I have a long wall flower bed made of brick. I was hoping to take a small section of that to convert into a sand box for my little. Any suggestion on how to separate the soil from the sand? Should I completely dig down to the bottom and remove all soil before adding a liner? It's connected to a bench on the end so I was hoping to use the end closest to the bench so my 2-year old has a seating area while playing.

2 Answers 2


Landscape fabric is sold at hardware stores, and is designed exactly for this purpose: let water through, but prevent the sand (or aggregate, whatever) from mixing with the soil.

The main concern with outdoor sandboxes is animals, especially cats, defecating in the sand. Cats carry some nasty parasites. Whatever you do, make sure to add a wooden lid that you can put it place after your kid is done playing. These lids are very common in European backyards, again, because of cats.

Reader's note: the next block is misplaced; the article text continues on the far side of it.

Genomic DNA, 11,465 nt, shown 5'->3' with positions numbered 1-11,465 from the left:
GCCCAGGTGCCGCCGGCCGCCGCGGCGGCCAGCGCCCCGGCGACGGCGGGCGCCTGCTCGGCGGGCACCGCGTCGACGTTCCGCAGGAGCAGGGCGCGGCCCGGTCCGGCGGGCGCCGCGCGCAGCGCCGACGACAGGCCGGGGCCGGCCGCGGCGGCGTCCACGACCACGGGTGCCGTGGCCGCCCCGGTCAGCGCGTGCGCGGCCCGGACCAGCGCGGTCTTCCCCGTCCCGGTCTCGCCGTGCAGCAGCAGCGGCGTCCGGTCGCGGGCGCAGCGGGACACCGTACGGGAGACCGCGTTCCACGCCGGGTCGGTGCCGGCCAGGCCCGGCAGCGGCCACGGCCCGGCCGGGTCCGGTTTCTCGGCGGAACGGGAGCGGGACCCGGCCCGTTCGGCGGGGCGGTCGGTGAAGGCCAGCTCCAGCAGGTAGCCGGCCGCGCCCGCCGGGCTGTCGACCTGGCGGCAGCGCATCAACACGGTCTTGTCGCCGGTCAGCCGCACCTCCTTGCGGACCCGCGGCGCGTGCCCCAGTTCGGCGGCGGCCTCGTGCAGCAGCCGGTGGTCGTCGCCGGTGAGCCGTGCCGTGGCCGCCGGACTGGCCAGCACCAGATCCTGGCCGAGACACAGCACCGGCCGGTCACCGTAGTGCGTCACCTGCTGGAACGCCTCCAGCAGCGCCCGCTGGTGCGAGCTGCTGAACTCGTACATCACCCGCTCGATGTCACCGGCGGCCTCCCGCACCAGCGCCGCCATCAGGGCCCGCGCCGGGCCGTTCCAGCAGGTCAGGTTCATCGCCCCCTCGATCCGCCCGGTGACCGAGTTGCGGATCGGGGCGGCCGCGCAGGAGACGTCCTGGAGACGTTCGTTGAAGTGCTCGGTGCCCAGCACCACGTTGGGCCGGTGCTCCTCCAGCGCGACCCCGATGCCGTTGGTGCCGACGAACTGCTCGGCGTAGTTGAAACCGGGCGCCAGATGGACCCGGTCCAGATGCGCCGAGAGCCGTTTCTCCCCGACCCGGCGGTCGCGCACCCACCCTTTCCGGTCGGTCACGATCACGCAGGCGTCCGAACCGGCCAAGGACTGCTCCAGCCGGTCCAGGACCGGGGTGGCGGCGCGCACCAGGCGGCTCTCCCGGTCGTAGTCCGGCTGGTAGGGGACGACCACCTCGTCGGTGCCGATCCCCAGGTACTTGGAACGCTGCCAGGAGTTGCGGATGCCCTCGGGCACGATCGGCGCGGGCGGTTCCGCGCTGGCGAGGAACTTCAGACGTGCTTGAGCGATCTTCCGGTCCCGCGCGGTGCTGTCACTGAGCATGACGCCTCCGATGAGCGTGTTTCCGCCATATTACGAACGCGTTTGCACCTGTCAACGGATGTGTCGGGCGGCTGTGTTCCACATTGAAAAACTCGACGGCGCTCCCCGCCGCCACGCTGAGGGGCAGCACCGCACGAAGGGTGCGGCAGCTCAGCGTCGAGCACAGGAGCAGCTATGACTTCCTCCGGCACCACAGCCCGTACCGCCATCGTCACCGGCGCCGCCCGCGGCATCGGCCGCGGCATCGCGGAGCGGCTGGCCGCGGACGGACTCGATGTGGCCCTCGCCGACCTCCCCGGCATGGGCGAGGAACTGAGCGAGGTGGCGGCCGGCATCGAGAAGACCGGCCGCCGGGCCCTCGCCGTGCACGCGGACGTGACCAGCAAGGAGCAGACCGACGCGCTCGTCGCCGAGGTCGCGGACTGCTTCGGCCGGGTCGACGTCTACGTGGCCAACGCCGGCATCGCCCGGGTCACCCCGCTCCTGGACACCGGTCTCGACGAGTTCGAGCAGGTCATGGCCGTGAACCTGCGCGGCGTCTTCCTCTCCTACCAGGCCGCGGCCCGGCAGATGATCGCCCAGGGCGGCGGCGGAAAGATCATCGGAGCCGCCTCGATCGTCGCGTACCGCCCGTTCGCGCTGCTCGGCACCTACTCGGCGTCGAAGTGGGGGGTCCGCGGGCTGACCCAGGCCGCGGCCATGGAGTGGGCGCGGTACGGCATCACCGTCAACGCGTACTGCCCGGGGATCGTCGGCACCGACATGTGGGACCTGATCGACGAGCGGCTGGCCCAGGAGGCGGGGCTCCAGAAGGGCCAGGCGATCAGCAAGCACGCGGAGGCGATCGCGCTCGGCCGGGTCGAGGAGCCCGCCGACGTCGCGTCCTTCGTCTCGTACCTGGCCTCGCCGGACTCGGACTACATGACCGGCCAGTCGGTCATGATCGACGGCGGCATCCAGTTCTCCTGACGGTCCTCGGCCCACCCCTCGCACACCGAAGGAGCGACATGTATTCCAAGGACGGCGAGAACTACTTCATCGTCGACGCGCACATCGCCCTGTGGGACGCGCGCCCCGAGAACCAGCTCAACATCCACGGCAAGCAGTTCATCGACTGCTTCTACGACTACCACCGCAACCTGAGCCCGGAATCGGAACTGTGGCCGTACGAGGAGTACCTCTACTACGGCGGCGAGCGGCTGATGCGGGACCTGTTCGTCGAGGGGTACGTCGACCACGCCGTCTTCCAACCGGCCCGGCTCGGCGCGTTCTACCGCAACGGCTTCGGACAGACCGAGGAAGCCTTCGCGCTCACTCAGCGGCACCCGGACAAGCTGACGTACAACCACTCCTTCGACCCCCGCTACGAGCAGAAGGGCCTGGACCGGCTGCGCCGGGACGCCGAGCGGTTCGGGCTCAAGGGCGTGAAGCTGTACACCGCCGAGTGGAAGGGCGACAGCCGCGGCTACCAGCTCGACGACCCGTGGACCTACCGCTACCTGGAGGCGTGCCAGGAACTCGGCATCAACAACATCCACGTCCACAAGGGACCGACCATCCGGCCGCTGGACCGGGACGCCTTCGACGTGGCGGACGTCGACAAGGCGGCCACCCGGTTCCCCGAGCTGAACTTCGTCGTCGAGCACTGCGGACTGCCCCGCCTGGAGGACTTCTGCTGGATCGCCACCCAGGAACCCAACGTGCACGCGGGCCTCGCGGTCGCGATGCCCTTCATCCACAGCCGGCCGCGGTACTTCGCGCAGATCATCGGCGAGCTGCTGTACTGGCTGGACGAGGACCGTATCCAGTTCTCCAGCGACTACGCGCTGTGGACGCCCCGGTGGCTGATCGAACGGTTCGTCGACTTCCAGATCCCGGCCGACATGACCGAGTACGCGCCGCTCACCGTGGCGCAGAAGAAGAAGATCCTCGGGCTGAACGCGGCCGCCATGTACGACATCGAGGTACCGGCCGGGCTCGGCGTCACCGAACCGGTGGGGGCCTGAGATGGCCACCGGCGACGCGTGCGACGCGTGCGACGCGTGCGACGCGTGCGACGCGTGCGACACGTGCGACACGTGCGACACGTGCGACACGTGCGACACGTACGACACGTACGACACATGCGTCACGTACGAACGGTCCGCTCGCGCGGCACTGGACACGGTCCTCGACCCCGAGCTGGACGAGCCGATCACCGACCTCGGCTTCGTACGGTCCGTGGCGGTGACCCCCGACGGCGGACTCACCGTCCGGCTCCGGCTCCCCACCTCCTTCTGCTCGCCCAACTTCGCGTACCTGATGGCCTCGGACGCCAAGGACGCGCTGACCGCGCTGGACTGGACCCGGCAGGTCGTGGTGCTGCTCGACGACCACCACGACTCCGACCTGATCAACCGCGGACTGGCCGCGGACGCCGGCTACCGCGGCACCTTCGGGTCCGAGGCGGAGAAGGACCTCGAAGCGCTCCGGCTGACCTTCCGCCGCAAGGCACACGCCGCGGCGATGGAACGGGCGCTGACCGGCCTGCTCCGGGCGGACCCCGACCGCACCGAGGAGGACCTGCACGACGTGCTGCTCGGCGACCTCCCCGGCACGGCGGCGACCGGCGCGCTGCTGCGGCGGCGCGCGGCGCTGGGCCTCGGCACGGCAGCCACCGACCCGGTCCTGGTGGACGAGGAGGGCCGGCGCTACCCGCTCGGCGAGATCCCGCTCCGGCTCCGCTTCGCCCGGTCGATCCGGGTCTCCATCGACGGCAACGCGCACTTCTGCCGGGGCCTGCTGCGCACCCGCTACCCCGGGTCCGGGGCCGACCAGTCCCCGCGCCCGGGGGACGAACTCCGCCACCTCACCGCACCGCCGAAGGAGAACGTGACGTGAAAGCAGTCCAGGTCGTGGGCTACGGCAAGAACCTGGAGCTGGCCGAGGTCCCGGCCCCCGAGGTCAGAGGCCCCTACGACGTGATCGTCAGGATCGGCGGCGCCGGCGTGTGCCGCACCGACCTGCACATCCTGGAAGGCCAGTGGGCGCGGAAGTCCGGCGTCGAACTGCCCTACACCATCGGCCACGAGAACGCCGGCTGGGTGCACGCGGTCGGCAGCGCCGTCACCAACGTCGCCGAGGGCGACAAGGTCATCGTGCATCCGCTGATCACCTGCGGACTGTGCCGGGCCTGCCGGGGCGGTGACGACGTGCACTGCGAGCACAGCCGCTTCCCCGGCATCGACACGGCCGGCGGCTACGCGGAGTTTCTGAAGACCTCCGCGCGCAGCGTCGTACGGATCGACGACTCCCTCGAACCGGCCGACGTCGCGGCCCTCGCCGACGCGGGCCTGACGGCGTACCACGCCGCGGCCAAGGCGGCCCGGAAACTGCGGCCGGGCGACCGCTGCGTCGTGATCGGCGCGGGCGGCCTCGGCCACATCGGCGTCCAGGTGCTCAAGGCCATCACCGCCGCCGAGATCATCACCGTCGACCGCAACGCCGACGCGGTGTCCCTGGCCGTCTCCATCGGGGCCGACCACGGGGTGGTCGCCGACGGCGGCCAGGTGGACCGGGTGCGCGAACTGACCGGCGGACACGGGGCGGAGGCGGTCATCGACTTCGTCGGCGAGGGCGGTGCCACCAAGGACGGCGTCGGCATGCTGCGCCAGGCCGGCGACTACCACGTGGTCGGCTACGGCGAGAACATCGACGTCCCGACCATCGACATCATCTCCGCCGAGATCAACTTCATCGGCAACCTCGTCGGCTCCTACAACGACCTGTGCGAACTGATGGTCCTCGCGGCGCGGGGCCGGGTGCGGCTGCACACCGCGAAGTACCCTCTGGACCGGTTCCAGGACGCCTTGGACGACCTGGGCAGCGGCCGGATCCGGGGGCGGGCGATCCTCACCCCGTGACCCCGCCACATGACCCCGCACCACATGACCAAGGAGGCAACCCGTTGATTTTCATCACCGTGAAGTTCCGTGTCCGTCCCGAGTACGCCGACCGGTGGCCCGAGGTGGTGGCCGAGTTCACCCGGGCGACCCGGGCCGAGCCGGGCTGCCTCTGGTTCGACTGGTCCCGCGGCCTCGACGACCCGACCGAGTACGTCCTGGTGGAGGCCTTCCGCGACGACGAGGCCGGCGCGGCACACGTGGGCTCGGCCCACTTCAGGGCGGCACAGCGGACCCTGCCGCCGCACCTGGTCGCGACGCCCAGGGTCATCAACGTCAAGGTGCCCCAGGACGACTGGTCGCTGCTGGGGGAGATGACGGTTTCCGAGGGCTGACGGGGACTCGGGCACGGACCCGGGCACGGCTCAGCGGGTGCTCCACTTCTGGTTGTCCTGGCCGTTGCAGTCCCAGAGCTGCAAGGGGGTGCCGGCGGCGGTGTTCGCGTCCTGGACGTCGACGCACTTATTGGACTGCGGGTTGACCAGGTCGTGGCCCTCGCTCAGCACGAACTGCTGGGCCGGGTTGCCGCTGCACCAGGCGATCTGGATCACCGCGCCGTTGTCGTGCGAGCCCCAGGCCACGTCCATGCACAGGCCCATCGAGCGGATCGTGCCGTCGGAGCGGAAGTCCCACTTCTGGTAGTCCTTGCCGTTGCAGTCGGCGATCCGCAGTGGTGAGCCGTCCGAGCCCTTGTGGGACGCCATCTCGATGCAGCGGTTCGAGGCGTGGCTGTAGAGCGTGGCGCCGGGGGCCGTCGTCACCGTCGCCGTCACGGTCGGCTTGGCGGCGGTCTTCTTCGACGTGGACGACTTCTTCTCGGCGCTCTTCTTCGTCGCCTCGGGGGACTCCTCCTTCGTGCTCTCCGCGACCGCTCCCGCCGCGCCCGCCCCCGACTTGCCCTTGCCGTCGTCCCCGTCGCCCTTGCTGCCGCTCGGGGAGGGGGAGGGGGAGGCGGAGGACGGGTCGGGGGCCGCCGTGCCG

• Could also just use a sheet of netting or a tarp to cover it (with suitable tiedowns). Less weight to lug.
    – Huesmann
    Sep 29 at 17:30

If you have hard clay underneath there's probably not much point in excavating to install a divider. If you have rich organic soil, that can quickly mess up nice play sand if disturbed. You mostly want to prevent digging through into it.

Two common solutions are treated plywood* and heavy fabric. Plywood can be 3/8" or 1/2" thick and should have drain holes drilled on a grid. Fabric must be tough enough to withstand sharp things like shovels and sticks, and they must be permeable or you'll have stinky sludge. Common tarps and landscape fabric won't do well. Look for something like a heavy driveway fabric or water-tolerant canvas.

* Warnings about using treated plywood in areas where children play are sometimes overblown in the name of litigation prevention. Unless you expect your kid to eat a substantial amount of the sand resting on such a product, it's not really a concern in my opinion.

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